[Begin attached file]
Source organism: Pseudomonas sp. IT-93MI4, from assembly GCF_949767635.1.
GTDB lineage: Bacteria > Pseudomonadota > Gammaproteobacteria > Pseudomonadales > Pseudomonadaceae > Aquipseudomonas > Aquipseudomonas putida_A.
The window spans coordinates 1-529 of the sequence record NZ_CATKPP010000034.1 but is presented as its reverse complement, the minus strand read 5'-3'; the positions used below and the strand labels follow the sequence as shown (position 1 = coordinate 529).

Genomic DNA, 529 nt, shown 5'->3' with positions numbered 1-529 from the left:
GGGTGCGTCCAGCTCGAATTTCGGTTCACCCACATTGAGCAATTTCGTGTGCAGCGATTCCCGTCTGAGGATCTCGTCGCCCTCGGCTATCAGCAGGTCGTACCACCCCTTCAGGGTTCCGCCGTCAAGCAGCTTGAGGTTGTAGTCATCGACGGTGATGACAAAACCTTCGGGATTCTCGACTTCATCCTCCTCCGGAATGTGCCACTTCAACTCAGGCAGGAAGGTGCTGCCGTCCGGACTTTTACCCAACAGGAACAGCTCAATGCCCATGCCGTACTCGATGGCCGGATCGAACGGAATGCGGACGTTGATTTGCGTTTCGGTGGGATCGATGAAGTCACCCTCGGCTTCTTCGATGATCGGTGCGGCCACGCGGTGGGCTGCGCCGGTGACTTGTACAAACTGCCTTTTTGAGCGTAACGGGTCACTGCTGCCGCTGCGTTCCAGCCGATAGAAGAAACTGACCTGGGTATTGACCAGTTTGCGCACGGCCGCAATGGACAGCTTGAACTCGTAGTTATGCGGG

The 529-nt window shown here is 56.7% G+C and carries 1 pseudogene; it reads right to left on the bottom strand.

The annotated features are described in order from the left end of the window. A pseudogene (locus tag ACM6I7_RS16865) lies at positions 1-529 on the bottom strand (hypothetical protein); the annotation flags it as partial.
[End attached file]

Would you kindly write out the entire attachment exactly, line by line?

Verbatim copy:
Source organism: Pseudomonas sp. IT-93MI4, from assembly GCF_949767635.1.
GTDB lineage: Bacteria > Pseudomonadota > Gammaproteobacteria > Pseudomonadales > Pseudomonadaceae > Aquipseudomonas > Aquipseudomonas putida_A.
The window spans coordinates 1-529 of the sequence record NZ_CATKPP010000034.1 but is presented as its reverse complement, the minus strand read 5'-3'; the positions used below and the strand labels follow the sequence as shown (position 1 = coordinate 529).

Genomic DNA, 529 nt, shown 5'->3' with positions numbered 1-529 from the left:
GGGTGCGTCCAGCTCGAATTTCGGTTCACCCACATTGAGCAATTTCGTGTGCAGCGATTCCCGTCTGAGGATCTCGTCGCCCTCGGCTATCAGCAGGTCGTACCACCCCTTCAGGGTTCCGCCGTCAAGCAGCTTGAGGTTGTAGTCATCGACGGTGATGACAAAACCTTCGGGATTCTCGACTTCATCCTCCTCCGGAATGTGCCACTTCAACTCAGGCAGGAAGGTGCTGCCGTCCGGACTTTTACCCAACAGGAACAGCTCAATGCCCATGCCGTACTCGATGGCCGGATCGAACGGAATGCGGACGTTGATTTGCGTTTCGGTGGGATCGATGAAGTCACCCTCGGCTTCTTCGATGATCGGTGCGGCCACGCGGTGGGCTGCGCCGGTGACTTGTACAAACTGCCTTTTTGAGCGTAACGGGTCACTGCTGCCGCTGCGTTCCAGCCGATAGAAGAAACTGACCTGGGTATTGACCAGTTTGCGCACGGCCGCAATGGACAGCTTGAACTCGTAGTTATGCGGG

The 529-nt window shown here is 56.7% G+C and carries 1 pseudogene; it reads right to left on the bottom strand.

The annotated features are described in order from the left end of the window. A pseudogene (locus tag ACM6I7_RS16865) lies at positions 1-529 on the bottom strand (hypothetical protein); the annotation flags it as partial.